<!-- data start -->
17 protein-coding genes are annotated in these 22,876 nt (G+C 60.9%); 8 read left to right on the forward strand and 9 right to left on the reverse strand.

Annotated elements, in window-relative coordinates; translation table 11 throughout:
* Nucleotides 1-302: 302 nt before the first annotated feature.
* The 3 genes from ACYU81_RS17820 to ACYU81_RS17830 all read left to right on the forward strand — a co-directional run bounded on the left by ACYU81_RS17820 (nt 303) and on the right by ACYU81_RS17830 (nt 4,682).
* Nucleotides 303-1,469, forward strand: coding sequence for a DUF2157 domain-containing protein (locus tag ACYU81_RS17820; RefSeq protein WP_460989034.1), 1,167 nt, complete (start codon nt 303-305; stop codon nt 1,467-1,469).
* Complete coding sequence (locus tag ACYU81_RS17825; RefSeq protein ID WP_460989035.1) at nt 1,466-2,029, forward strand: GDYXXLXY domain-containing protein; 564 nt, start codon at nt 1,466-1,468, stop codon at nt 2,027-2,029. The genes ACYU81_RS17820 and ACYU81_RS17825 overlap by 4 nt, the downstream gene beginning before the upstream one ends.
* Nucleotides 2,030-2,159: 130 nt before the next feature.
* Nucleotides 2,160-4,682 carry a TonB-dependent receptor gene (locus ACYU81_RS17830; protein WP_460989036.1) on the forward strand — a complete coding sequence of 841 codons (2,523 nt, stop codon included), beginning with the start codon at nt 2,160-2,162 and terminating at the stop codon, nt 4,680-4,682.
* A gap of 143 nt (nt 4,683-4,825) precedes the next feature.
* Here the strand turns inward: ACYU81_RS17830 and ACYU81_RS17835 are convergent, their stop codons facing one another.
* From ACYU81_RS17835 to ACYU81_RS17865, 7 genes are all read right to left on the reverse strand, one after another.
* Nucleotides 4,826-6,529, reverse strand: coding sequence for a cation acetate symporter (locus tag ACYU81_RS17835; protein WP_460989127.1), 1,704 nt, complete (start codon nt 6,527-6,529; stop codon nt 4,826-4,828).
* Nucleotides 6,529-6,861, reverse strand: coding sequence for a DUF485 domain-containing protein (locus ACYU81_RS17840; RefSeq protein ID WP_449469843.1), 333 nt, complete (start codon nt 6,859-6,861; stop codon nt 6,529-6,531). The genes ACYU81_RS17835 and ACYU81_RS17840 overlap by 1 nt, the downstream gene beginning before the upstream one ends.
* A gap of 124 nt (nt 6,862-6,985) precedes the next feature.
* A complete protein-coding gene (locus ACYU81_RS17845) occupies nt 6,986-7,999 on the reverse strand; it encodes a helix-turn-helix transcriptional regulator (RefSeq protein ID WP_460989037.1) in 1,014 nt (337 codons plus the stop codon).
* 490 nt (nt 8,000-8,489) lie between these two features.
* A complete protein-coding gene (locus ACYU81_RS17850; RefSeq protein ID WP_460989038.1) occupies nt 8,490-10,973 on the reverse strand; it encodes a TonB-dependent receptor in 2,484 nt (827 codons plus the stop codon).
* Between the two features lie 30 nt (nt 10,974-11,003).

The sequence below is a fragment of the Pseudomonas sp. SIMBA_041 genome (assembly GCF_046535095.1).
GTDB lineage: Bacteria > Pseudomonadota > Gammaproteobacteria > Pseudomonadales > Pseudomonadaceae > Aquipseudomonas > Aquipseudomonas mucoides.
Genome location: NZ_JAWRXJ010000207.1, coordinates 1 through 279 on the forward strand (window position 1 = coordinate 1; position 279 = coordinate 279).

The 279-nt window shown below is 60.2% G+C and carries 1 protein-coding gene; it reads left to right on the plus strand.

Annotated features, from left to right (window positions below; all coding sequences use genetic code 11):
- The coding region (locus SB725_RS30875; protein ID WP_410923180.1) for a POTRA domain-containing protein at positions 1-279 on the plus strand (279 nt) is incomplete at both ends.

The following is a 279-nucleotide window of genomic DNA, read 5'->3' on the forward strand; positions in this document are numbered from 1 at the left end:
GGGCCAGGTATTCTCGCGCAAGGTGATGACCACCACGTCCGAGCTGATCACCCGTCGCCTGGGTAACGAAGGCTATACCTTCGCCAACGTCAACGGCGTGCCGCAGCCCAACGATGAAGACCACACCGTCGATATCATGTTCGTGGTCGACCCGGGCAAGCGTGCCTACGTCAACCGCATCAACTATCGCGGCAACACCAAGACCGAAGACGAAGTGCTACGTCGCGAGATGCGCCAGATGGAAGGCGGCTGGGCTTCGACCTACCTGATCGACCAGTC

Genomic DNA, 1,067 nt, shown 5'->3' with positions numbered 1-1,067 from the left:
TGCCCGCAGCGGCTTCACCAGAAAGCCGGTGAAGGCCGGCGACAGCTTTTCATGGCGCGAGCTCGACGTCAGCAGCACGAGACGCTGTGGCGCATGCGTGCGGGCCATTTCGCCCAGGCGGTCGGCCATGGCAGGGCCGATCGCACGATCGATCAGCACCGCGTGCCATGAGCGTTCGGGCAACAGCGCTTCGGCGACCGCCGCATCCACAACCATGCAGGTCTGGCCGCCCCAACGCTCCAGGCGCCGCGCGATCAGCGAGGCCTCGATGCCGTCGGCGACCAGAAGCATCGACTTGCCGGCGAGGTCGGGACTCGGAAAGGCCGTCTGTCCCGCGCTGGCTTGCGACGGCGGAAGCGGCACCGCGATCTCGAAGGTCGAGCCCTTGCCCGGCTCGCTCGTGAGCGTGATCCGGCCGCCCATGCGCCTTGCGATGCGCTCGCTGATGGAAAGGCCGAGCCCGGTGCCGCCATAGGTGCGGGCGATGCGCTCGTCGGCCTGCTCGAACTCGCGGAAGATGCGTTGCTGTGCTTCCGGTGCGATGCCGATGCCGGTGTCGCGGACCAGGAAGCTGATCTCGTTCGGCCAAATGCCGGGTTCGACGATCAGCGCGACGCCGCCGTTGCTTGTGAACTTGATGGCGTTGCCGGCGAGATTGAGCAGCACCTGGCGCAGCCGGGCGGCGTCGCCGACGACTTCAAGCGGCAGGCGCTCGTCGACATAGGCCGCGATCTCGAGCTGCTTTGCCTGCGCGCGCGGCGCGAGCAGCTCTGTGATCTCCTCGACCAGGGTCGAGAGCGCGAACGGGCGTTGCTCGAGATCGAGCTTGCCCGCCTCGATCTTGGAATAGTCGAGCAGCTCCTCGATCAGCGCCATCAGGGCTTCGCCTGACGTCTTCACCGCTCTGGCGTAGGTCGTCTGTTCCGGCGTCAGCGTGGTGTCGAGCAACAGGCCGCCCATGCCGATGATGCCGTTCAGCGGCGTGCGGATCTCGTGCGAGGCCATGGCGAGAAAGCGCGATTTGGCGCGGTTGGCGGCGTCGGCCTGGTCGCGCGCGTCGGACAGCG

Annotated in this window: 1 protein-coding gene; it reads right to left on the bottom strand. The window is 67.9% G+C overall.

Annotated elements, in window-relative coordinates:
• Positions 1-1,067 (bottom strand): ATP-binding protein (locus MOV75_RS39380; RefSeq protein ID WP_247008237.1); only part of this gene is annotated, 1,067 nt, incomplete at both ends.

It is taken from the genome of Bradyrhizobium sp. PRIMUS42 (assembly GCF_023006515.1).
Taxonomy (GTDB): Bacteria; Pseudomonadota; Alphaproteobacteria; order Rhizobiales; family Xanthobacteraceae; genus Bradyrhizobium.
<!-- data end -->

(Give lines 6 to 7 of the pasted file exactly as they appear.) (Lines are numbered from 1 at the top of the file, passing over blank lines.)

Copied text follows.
* Complete coding sequence (locus tag ACYU81_RS17825; RefSeq protein ID WP_460989035.1) at nt 1,466-2,029, forward strand: GDYXXLXY domain-containing protein; 564 nt, start codon at nt 1,466-1,468, stop codon at nt 2,027-2,029. The genes ACYU81_RS17820 and ACYU81_RS17825 overlap by 4 nt, the downstream gene beginning before the upstream one ends.
* Nucleotides 2,030-2,159: 130 nt before the next feature.